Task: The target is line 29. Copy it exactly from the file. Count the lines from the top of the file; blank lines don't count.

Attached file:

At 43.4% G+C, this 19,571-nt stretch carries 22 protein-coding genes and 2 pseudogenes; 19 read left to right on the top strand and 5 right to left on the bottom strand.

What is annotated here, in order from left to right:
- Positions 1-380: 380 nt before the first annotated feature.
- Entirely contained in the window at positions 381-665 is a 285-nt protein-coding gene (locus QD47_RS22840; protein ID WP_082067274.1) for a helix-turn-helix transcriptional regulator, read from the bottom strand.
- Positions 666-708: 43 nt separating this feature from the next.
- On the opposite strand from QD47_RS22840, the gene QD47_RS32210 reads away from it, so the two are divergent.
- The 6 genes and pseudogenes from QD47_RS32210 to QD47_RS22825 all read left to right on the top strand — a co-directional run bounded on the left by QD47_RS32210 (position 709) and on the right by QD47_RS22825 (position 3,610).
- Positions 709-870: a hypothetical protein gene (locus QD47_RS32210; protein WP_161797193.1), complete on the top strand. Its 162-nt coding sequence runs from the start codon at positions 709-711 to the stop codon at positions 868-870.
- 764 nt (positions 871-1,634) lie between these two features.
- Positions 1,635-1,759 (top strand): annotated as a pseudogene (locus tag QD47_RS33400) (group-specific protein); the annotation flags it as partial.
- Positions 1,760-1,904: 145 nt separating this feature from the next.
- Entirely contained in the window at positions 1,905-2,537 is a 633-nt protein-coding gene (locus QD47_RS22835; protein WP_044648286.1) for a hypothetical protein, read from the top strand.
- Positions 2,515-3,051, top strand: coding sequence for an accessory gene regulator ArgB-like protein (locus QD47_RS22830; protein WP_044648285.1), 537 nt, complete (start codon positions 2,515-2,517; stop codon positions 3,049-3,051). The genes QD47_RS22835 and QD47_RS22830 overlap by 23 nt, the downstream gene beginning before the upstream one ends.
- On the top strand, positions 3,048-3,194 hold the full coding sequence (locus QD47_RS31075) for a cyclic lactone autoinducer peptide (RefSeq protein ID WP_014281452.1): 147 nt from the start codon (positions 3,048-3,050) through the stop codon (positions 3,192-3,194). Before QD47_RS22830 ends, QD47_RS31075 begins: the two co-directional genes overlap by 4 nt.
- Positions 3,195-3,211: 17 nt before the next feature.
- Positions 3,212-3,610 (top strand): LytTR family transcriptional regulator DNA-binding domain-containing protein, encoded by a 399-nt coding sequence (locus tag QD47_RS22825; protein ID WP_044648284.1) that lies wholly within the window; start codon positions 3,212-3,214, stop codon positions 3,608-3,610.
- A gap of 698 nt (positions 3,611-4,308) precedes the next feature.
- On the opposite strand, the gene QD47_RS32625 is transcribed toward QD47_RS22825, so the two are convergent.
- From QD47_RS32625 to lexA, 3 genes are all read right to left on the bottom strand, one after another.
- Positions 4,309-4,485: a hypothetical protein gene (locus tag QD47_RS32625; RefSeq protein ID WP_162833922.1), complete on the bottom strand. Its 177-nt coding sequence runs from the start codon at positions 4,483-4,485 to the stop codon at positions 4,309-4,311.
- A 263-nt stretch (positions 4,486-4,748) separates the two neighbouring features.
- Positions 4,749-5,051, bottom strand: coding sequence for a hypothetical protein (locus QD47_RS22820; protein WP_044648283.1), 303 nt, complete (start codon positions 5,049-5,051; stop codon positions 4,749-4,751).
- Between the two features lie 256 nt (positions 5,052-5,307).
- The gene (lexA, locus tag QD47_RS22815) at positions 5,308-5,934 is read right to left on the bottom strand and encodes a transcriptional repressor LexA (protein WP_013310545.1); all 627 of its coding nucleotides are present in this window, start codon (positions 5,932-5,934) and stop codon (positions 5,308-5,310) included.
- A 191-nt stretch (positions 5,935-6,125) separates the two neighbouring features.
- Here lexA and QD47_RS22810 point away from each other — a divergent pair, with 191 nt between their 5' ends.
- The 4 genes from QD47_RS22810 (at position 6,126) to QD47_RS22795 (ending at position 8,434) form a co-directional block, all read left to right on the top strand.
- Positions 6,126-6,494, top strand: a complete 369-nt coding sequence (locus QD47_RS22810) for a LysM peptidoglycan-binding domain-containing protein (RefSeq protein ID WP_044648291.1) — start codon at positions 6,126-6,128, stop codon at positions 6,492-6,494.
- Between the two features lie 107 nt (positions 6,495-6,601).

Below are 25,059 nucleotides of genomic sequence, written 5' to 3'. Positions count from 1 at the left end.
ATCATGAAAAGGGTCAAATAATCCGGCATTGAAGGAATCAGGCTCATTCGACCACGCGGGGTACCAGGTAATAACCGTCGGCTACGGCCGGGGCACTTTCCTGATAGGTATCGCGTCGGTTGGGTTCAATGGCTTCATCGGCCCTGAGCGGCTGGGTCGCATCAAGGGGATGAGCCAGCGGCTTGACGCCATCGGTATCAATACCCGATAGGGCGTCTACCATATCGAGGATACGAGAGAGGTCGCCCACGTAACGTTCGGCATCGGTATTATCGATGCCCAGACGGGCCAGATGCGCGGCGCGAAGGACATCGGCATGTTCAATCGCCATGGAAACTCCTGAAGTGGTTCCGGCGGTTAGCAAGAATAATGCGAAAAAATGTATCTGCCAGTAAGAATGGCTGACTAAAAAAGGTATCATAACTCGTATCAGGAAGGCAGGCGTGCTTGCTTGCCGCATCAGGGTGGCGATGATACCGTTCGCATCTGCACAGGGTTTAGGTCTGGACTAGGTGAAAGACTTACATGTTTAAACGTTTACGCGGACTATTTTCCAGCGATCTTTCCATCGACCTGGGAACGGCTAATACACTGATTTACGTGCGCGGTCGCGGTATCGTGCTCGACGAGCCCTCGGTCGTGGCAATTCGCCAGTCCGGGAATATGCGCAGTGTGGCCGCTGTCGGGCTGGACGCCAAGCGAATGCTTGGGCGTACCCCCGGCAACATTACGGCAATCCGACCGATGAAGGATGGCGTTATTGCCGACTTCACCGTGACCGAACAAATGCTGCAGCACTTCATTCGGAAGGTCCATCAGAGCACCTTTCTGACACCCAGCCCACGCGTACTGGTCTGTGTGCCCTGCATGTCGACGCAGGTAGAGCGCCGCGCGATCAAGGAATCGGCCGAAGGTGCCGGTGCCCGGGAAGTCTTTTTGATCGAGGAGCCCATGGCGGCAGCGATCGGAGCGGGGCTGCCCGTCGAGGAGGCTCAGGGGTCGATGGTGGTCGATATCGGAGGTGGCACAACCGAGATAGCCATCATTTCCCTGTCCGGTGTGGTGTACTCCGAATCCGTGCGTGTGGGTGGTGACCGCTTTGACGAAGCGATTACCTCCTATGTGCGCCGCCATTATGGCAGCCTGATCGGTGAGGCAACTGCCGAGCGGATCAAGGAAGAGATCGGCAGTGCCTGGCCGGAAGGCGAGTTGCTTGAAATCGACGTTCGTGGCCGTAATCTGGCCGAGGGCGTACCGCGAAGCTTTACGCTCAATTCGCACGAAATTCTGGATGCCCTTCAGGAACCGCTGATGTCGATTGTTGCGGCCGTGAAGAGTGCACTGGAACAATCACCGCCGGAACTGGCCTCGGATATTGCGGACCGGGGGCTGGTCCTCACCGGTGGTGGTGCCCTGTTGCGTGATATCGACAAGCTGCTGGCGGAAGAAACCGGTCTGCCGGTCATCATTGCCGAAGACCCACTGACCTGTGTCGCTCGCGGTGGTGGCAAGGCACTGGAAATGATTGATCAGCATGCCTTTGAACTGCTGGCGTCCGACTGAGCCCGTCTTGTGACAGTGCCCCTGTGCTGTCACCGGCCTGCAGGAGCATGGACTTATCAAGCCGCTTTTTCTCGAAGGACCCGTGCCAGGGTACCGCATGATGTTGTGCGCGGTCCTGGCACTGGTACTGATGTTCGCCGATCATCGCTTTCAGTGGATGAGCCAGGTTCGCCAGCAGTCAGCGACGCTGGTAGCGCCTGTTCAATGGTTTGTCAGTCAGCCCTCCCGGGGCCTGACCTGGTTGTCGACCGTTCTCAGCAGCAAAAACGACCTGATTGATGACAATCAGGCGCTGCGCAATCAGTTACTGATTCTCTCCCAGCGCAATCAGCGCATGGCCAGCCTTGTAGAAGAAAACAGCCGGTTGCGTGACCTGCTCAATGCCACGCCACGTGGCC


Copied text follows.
- Between the two features lie 107 nt (positions 6,495-6,601).